info_outline Sermon - Matthew 3:13-17 01/12/2020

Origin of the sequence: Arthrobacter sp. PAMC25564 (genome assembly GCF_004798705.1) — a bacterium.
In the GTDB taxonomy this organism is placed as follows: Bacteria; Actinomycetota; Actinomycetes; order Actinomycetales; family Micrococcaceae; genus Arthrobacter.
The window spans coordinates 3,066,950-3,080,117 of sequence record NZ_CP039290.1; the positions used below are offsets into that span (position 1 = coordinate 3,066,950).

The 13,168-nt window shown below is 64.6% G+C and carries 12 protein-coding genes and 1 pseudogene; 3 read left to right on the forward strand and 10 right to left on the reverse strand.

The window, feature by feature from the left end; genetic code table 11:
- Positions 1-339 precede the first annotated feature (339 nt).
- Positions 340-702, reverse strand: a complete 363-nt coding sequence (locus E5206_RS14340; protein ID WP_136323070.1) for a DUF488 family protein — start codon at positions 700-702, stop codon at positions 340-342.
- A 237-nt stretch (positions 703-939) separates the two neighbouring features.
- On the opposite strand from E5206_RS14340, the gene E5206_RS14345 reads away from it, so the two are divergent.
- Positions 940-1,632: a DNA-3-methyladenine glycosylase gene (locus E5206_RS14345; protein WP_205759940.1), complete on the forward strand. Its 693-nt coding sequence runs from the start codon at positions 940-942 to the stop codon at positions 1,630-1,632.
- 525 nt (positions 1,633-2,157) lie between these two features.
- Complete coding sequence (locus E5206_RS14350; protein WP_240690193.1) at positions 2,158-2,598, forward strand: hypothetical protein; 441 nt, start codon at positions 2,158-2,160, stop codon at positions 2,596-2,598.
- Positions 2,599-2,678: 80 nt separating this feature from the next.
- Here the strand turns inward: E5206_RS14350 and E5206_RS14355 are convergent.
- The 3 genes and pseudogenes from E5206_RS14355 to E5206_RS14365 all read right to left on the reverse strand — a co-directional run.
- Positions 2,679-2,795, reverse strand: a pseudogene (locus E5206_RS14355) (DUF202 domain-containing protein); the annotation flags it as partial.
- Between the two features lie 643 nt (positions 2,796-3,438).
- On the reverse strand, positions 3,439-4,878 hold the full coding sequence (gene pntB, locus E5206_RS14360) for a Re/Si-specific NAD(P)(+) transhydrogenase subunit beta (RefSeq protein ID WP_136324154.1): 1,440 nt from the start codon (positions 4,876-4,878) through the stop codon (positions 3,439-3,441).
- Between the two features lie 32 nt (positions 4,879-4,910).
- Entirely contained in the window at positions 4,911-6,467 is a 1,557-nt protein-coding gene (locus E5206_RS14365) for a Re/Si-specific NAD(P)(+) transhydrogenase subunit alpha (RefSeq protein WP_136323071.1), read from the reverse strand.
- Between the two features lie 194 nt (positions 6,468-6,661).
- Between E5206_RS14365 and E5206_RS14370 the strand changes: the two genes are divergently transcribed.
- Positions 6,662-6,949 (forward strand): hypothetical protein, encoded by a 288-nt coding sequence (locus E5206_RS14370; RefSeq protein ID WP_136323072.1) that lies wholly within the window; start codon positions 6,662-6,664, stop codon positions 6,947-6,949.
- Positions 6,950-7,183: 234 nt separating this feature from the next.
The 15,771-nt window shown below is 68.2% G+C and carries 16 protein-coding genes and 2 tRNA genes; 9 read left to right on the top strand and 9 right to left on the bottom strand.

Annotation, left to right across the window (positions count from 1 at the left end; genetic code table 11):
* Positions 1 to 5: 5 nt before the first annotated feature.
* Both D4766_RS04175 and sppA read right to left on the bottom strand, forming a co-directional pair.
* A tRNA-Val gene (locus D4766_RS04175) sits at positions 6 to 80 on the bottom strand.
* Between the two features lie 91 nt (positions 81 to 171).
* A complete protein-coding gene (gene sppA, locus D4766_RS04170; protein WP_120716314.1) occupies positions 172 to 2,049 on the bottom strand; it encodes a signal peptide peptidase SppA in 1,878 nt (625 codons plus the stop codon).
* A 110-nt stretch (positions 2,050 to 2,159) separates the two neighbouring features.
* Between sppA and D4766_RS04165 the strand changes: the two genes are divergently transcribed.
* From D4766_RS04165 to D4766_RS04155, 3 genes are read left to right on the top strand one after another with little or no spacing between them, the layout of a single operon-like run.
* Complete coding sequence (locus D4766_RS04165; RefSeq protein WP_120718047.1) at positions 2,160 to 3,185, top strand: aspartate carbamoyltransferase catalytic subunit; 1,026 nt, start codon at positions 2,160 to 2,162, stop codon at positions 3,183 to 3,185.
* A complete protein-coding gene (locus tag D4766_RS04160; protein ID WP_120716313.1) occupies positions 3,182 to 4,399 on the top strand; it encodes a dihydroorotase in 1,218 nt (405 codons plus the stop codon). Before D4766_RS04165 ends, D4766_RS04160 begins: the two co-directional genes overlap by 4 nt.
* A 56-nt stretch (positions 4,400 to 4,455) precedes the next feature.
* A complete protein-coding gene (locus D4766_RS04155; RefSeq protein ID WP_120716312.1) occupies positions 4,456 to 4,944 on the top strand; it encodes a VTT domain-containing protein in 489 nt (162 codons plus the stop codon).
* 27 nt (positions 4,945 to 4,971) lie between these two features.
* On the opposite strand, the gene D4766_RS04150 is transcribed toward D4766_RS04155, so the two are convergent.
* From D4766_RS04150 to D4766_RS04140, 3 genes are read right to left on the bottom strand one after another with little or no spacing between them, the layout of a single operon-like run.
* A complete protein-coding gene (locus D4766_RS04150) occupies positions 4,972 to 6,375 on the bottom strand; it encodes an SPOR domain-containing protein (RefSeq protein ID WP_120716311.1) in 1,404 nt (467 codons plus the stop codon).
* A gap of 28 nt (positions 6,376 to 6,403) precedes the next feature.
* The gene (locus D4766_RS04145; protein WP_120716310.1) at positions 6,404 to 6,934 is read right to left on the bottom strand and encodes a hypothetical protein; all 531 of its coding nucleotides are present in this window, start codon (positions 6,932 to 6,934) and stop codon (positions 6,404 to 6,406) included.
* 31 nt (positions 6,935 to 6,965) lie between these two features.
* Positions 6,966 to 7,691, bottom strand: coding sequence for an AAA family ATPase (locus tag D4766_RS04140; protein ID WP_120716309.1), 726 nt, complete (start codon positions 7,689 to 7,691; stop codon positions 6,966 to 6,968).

Sermon - Matthew 3:13-17 I want to confess something to you this morning. I have a tattoo. Yes, many years ago, when I was much younger, I got a tattoo on the inside of my ankle. Now, there is something I know about people who have tattoos. If you ask them for the story behind their tattoos, most people are very willing to share their story because it usually says something about their identity. So, I will share my story. Two things I absolutely love are butterflies and music. I love the fact that butterflies symbolize new life and freedom. I feel that my life has always been a process of living into the new life and freedom God has given me as a baptized child of God. And, I also love music. In fact, for me, music is a form of prayer because through music I can express the deepest longings of my heart, those things that cannot be expressed through words alone. So, my tattoo is a butterfly surrounded my music notes. It is so old that one can no longer recognize it as such but, nevertheless, that is what is on my ankle. I share that story because on this day, I think it is important to remember that we each have an important story to share about our identity. You see, there is a sense in which we each have our own tattoos, an identity given us in baptism. As we remember and give thanks for our baptisms, we remember these words that were spoken over us, “You are marked with the cross of Christ in your lives – forever.” Think about that! Wow! What a story that is to tell! Today, our gospel reading gives us the story of Jesus’ baptism. Now, quite honestly, John did not know what to do with the fact that Jesus came to him to be baptized. And, from the time Jesus first presented himself for baptism by John until today, Christians have puzzled over why Jesus had to be baptized. At that time, the act of baptism was understood to be an act of repentance and the cleansing of one’s sins. So, John does not understand why Jesus, whose sandals John is “not worthy to carry” should seek to be baptized. Instead, John declares to Jesus, “I need to be baptized by you.” Why should the Son of God need to be baptized? Theologian, Frederick Dale Bruner, says that he considers Jesus’ first miracle to have occurred at his baptism. The miracle is that Jesus was humble. The divine Son of God humbles himself by allowing John to baptize him. This act of humility is an act of obedience to God and an act of pure love as Jesus begins his ministry, an action through which he enters into solidarity with all of humankind and all of creation. Jesus did not need to be forgiven. However, for us, he goes down to the river of repentance with all the other sinners to be baptized. He enters into the depths of human life and is baptized. And, Jesus’ baptism, his first adult act as recorded in Matthew’s gospel, gives us a clear indication of how he will act for his entire life. The Son of God, out of love for human beings and all of creation, comes down to us and with us, on our level, identifying with our needs and our brokenness. His baptism, then, foreshadows how his life will also end, on the cross. In his death, Jesus experiences the worst we could ever experience as mortal humans. But, because Jesus united with us in baptism, we are united with him in both his death and resurrection. Through his humility, Jesus comes down to us in the depths of our humanity and shows us that we are beloved! He shows us that God loves us! Yes, there definitely is a story to tell about baptism. I love what Richard Rohr says when talking about this aspect of Jesus’ ministry. He writes, “Jesus did not come to change the mind of God about humanity. Jesus came to change the mind of humanity about God.” Just think about that. “Jesus did not come to change the mind of God about humanity. Jesus came to change the mind of humanity about God.” Yes, Jesus came to proclaim that we are God’s beloved! You see, it is all about what God in Christ has done for us! Remember, when Jesus had been baptized and the Spirit of God descended upon him like a dove, a voice from heaven said, “This is my son, the Beloved, with whom I am well pleased.” That word “beloved” is such a beautiful word. To be beloved is to be adored. To be beloved is to be cherished and to be treasured. And, this is also the promise given to us in our baptism. You see, baptism is first and foremost an act of God. It is about God claiming us as God’s very own, as God’s beloved children. It is all about God declaring to us that we belong to God. And, because we belong to God, baptism is about God telling us that God is well pleased with us! Now, I don’t know about you, but I think that is a story each one of us should be proclaiming from the mountaintops. It is a story about our identity! We no longer need to work so hard to justify ourselves or our existence because we have been given this priceless identity. We are beloved by God and God is pleased with us! I am beloved by God and God is pleased with me! And, it is all because of what God has done! Yet, that is not always the story we tell ourselves. Quite honestly, many of us have another story that runs in our head. Sometimes we call this storyteller the inner critic, that one who reminds us just what a failure we are or how people may only be pretending to like us. You know, if they really knew the truth about us, they would run away. That inner critic sometimes tells us we are not attractive enough or talented enough or clever enough or intelligent enough to be beloved, let alone have someone be pleased with us. I know this because I have experienced that inner critic far too often. And so, in our brokenness, we desperately do all kinds of things as we attempt to justify our existence, just so we can measure up! That’s why we need to tell this baptism story over and over again – to counter the story of the inner critic, and to counter the story the world often tells. You know what that story is, the one that says to be truly beloved you have to possess something: money, house, good looks, power. Yes, we tell our baptismal story over and over to counter the story, or stories, that you don't measure up or that you don't belong. Yes, we need to remember our true identity, remember how deeply we are loved, and we need to hear that story told to us over and over again and celebrate this precious gift! But, friends, there is yet more to celebrate about this gift of baptism! The story of baptism is not only that we belong to God and are beloved by God; it is a story that we belong to each other, that we are a part of a community, that we are part of a larger story of God's presence in the world. You see, we, who sometimes feel rejected because we just don’t measure up, are chosen to be a part of something big and beautiful. Just as God had chosen us in our baptism, God has also made us members of God’s family! We are part of God’s kingdom. So, it is important that we come together in worship, not only because we need to hear over and over again that God loves us and has claimed us as beloved children, cherished and treasured. We also need to come together in worship because our wells sometimes have run dry and we need to feel those refreshing waters of baptism trickling over us again. Quite honestly, sometimes life is just so hard we have no words to pray or no songs to sing; we are just that empty. Sometimes it's the community of the baptized that sings those hymns we can't always sing, and sometimes it's the community that prays the prayers we can't always pray, and sometimes it's the community that speaks the words of faith that we might have trouble speaking ourselves or even believing ourselves. And, we just deeply need to let those words and songs and prayers wash over us, reminding us of God's love, reminding us that in the waters of baptism, God has called us and claimed us as God's own, beloved, delightful and cherished children! Jesus entered that baptismal river to become one with humanity and to tell us we are beloved. That is the story of baptism and the story of our baptisms. That is the mark we carry, and it is our identity. That's a story worth living in. And, that is a story worth telling, over and over and over again! Thanks be to God.